Cabot: I think that's utter nonsense. We're talking about people who chose the nursing profession because they're concerned about patient care. There's a shortage of good nurses today. And anyone who knows anything about the health care industry knows that employers often bend over backwards to provide preferential treatment for nurses at every level. The real issue is a battle between labor and management, with labor obviously wanting to include charge nurses in their membership. That's what it's all about. It has nothing to do with protection, for example, under Federal labor law. If a nurse is fired for raising concerns about patient care, he or she has a lucrative case, with significant protections in the state courts under the public policy exceptions to the Employment at Will Doctrine. Nurses will still be protected; that protection will just come from a different source.

What kind of effect will the decision have on labor unions?

Sapin: We're hoping that employers will continue to bargain in good faith and not use this ruling to further frustrate organizing activities. But employers may use this to thwart nurses' ability to bargain collectively. And it's not just labor union members who might be affected, because the NLRA clearly protects any group of private sector employees who seek to better their working conditions. Our message to employers is that nurses remain clearly within the coverage of the NLRA. We will fully support our state nurses' associations in whatever actions they take to ensure nurses' rights under the NLRA.

Cabot: That will depend on the way in which it's interpreted. Under the way in which the decision was written, it shouldn't have an impact. It will, however, have an impact on the NLRB's interpretation of this decision. For example, labor unions that have attempted to organize LPNs will be affected because most of those LPNs will be ineligible for membership by virtue of their supervisory status. The same will be true in nonunion facilities.

As for nurses who are already union members, that's where the battle will be waged on a number of fronts, which may include refusals to bargain or filing of unit clarification petitions with the NLRB. The interesting side twist will be how the decision is applied; retroactively or prospectively. The Court didn't address that issue. My sense is that it ought to be applied retroactively. It's not a matter of being unable to undo something that occurred years ago. What we have is a group of people who are performing functions that the Court now calls "supervisory." Ultimately, many LPN union members may have to give up their union memberships. LPNs will have to decide whether this is a good or a bad thing.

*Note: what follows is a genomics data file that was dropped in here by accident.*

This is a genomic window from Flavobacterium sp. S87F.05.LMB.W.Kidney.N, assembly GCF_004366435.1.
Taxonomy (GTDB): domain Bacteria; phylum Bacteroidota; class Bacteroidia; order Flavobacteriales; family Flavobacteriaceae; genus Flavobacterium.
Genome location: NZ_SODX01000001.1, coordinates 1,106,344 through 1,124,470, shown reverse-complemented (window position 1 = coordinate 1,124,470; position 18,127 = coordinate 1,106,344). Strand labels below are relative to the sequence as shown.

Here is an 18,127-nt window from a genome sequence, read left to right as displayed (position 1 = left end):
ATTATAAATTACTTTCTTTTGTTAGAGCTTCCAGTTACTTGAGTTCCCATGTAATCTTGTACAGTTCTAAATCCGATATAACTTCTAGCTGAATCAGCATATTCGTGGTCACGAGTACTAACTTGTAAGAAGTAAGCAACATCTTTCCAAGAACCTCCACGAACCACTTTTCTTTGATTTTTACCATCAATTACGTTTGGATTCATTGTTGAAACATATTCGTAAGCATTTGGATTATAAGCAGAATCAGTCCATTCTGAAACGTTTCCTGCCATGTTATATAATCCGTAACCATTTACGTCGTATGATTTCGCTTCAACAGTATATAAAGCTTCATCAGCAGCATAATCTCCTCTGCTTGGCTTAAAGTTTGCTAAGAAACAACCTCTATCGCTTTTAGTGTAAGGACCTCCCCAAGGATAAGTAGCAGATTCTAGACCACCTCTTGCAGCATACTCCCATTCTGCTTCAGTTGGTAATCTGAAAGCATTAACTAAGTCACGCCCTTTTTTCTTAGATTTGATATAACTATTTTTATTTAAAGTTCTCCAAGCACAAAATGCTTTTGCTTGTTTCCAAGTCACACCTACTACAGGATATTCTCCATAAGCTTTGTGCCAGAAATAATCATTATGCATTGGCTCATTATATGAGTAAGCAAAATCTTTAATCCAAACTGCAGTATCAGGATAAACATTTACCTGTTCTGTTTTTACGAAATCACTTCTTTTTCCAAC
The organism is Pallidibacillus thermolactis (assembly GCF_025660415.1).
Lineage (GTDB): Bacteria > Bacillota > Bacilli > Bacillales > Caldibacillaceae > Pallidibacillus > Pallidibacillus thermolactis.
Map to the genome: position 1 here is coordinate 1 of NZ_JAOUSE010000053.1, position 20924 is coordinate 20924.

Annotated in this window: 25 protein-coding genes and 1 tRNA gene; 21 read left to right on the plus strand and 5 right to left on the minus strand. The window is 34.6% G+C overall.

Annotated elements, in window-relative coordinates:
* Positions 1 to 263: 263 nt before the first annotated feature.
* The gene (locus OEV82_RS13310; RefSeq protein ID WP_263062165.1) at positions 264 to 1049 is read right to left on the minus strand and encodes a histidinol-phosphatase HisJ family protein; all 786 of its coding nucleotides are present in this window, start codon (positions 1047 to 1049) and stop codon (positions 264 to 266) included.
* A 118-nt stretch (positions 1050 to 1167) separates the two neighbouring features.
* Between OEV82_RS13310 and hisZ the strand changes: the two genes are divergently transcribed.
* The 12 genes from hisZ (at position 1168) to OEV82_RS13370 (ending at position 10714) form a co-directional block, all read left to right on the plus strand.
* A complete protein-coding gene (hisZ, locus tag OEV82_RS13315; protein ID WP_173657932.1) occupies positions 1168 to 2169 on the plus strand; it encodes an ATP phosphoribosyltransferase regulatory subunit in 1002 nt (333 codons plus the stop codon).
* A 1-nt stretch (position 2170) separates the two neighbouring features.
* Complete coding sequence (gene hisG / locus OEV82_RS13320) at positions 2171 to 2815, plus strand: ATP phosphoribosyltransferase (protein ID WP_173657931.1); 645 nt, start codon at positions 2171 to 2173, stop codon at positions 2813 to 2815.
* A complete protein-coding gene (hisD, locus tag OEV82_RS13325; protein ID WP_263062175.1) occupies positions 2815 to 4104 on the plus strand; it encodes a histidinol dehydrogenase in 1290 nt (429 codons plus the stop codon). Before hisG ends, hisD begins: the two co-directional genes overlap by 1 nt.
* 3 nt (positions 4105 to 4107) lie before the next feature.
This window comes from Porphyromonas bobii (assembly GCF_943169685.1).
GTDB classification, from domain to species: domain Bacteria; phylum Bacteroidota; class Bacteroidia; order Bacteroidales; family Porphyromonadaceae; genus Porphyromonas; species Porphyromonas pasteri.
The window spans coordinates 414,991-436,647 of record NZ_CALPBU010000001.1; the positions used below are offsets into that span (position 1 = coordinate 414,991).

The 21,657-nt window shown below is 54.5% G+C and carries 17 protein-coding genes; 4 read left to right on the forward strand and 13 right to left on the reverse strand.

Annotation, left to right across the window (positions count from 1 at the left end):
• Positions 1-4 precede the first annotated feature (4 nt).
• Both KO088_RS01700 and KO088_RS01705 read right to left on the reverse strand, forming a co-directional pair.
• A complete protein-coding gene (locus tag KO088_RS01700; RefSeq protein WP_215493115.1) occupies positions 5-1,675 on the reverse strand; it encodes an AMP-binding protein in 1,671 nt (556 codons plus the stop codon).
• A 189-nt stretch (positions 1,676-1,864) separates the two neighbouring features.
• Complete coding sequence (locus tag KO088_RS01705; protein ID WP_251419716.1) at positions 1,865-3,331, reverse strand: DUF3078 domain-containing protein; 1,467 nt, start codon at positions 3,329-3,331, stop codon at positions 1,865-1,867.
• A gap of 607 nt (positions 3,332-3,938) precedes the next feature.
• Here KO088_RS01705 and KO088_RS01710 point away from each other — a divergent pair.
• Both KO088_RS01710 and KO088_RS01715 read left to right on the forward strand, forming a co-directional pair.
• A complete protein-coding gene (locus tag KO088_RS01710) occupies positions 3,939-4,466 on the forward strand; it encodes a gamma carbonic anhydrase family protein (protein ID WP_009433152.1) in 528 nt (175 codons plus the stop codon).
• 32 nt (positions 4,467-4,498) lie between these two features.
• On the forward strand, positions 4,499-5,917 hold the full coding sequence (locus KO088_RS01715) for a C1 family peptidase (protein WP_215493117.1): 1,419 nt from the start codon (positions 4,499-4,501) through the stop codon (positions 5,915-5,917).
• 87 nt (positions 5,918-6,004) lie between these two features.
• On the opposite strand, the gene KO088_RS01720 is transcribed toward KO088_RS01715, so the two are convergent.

In her dissent, Justice Ginsberg notes that "The Court's opinion has implications far beyond the nurses involved in the case. If any person who may use independent judgment to assign tasks to others or direct their work is a supervisor, then few professionals employed by organizations subject to the Act will receive its protections." Do you agree with her opinion?

Sapin: I think Justice Ginsberg was saying that the decision will likely have implications for people in a range of work situations in addition to health care. I certainly agree. What we need is some sort of distinction between someone who is simply using their professional judgment and someone who is making a front-line management decision.

Cabot: I don't agree at all. Her statement reflects the minority of the court, and seems to represent a liberal view from a liberal justice. What the majority Court said was that the standards for judging supervisors -- which have been the standards since 1935 -- should be applied in the health care industry in the same way they're applied in every other industry in the country. That's all that happened.
COPYRIGHT 1994 Medquest Communications, LLC
No portion of this article can be reproduced without the express written permission from the copyright holder.
Copyright 1994, Gale Group. All rights reserved. Gale Group is a Thomson Corporation Company.

Article Details
Printer friendly Cite/link Email Feedback
Title Annotation:Nursing Care; conflicting views on a recent Supreme Court decision
Author:Bruck, Laura
Publication:Nursing Homes
Date:Jul 1, 1994
Words:1481
Previous Article:Software for subacute: the necessary components.
Next Article:Coping with the "problem" resident.
Topics:


Related Articles
Speak up!
Don't get burned by RUGs.
Supreme Court asked to rule EI violates rights of parents who work part time. (Children, Youth and Families).
The nursing shortage: a crisis in health care. (Health Policy Update).
The promise, practice, and problems of the Eden alternative: one facility's learning experience.
Library resources on a range of ethical issues: the NZNO library has many resources available to members on a range of ethical dilemmas. A selection...
Judge expresses 'considerable sympathy' for NAs.

Terms of use | Privacy policy | Copyright © 2018 Farlex, Inc. | Feedback | For webmasters